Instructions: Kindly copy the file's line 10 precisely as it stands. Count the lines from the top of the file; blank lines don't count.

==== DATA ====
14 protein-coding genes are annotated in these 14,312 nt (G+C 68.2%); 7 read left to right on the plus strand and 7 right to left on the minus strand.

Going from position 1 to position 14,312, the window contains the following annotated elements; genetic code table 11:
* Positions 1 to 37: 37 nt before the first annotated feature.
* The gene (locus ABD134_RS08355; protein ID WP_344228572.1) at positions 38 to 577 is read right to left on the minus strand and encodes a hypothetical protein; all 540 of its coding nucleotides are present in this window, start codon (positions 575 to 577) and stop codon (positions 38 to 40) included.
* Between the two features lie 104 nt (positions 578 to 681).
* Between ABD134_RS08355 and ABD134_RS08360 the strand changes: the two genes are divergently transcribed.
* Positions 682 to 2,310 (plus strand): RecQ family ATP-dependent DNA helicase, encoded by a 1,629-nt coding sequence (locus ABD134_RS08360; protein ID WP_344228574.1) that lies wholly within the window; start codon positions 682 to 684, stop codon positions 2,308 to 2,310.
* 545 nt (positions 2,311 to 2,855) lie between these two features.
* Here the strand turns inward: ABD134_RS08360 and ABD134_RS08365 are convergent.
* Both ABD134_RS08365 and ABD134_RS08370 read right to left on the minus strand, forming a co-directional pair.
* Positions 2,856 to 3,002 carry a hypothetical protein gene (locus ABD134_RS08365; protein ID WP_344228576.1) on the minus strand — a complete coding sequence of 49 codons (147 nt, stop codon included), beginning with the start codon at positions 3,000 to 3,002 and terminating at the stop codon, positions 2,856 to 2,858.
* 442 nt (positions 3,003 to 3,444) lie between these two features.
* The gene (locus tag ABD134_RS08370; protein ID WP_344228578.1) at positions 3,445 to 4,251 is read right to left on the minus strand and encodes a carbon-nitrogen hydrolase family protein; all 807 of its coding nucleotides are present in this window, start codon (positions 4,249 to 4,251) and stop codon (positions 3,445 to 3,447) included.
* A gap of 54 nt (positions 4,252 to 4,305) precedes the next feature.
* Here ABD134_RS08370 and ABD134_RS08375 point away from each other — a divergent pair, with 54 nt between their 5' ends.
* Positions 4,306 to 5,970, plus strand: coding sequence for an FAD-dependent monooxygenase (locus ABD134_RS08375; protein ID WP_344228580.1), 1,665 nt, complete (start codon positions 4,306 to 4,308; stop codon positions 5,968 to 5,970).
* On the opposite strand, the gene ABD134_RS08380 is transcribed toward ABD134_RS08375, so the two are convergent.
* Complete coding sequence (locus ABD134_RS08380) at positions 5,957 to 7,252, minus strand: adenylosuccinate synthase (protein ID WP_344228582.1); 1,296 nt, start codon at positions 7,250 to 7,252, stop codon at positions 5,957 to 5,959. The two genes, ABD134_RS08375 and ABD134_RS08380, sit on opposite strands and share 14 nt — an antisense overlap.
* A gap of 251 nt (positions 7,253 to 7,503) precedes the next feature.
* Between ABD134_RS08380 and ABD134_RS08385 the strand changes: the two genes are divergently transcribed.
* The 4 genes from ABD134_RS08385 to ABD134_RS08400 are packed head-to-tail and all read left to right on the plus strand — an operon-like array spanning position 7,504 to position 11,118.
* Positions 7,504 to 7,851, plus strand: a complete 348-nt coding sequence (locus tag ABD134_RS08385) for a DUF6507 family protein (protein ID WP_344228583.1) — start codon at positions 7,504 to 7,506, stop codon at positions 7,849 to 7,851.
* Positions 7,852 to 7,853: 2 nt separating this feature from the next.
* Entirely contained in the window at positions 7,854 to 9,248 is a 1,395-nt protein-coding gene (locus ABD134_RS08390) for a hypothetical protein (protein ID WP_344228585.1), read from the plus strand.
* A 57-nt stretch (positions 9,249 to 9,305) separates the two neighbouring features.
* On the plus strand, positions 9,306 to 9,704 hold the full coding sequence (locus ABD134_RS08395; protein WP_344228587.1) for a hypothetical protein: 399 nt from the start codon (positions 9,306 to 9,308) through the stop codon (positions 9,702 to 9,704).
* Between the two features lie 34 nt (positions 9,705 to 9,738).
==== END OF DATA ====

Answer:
* Both ABD134_RS08365 and ABD134_RS08370 read right to left on the minus strand, forming a co-directional pair.